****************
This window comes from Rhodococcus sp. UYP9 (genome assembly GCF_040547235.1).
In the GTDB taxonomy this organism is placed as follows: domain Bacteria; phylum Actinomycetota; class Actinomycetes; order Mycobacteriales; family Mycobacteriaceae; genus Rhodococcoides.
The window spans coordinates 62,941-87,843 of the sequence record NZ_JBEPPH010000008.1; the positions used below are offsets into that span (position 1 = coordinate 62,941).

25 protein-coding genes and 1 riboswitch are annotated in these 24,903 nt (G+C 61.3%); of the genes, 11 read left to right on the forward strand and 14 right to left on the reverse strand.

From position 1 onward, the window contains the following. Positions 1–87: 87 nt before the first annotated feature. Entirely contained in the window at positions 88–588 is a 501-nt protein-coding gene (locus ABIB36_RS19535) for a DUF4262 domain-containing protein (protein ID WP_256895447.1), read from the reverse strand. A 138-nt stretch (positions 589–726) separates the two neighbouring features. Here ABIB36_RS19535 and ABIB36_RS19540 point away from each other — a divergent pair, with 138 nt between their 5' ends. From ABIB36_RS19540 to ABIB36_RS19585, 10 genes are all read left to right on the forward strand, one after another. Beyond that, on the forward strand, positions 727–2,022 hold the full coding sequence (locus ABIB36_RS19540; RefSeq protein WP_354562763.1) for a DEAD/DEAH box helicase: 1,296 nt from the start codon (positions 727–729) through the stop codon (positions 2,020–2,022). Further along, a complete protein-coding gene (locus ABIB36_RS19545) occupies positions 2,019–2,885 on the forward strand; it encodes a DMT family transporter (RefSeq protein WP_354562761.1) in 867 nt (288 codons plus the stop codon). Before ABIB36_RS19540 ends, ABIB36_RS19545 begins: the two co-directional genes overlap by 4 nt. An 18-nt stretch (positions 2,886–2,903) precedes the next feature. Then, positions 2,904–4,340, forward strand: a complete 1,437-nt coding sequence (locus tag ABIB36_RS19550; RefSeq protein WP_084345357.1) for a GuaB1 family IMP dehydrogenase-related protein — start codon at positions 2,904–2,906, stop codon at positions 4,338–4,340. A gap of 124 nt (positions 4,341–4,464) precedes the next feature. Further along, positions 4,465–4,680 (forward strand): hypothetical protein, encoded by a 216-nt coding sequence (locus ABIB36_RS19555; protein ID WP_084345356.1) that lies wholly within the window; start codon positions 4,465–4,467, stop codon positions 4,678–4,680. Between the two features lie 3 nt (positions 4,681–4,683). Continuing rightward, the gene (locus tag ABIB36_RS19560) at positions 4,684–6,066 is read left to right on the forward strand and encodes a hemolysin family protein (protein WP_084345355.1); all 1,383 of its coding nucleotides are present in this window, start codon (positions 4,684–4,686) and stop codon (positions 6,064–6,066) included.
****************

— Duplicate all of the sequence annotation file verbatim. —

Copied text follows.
This window comes from Rhodococcus sp. UYP9 (genome assembly GCF_040547235.1).
In the GTDB taxonomy this organism is placed as follows: domain Bacteria; phylum Actinomycetota; class Actinomycetes; order Mycobacteriales; family Mycobacteriaceae; genus Rhodococcoides.
The window spans coordinates 62,941-87,843 of the sequence record NZ_JBEPPH010000008.1; the positions used below are offsets into that span (position 1 = coordinate 62,941).

25 protein-coding genes and 1 riboswitch are annotated in these 24,903 nt (G+C 61.3%); of the genes, 11 read left to right on the forward strand and 14 right to left on the reverse strand.

From position 1 onward, the window contains the following. Positions 1–87: 87 nt before the first annotated feature. Entirely contained in the window at positions 88–588 is a 501-nt protein-coding gene (locus ABIB36_RS19535) for a DUF4262 domain-containing protein (protein ID WP_256895447.1), read from the reverse strand. A 138-nt stretch (positions 589–726) separates the two neighbouring features. Here ABIB36_RS19535 and ABIB36_RS19540 point away from each other — a divergent pair, with 138 nt between their 5' ends. From ABIB36_RS19540 to ABIB36_RS19585, 10 genes are all read left to right on the forward strand, one after another. Beyond that, on the forward strand, positions 727–2,022 hold the full coding sequence (locus ABIB36_RS19540; RefSeq protein WP_354562763.1) for a DEAD/DEAH box helicase: 1,296 nt from the start codon (positions 727–729) through the stop codon (positions 2,020–2,022). Further along, a complete protein-coding gene (locus ABIB36_RS19545) occupies positions 2,019–2,885 on the forward strand; it encodes a DMT family transporter (RefSeq protein WP_354562761.1) in 867 nt (288 codons plus the stop codon). Before ABIB36_RS19540 ends, ABIB36_RS19545 begins: the two co-directional genes overlap by 4 nt. An 18-nt stretch (positions 2,886–2,903) precedes the next feature. Then, positions 2,904–4,340, forward strand: a complete 1,437-nt coding sequence (locus tag ABIB36_RS19550; RefSeq protein WP_084345357.1) for a GuaB1 family IMP dehydrogenase-related protein — start codon at positions 2,904–2,906, stop codon at positions 4,338–4,340. A gap of 124 nt (positions 4,341–4,464) precedes the next feature. Further along, positions 4,465–4,680 (forward strand): hypothetical protein, encoded by a 216-nt coding sequence (locus ABIB36_RS19555; protein ID WP_084345356.1) that lies wholly within the window; start codon positions 4,465–4,467, stop codon positions 4,678–4,680. Between the two features lie 3 nt (positions 4,681–4,683). Continuing rightward, the gene (locus tag ABIB36_RS19560) at positions 4,684–6,066 is read left to right on the forward strand and encodes a hemolysin family protein (protein WP_084345355.1); all 1,383 of its coding nucleotides are present in this window, start codon (positions 4,684–4,686) and stop codon (positions 6,064–6,066) included.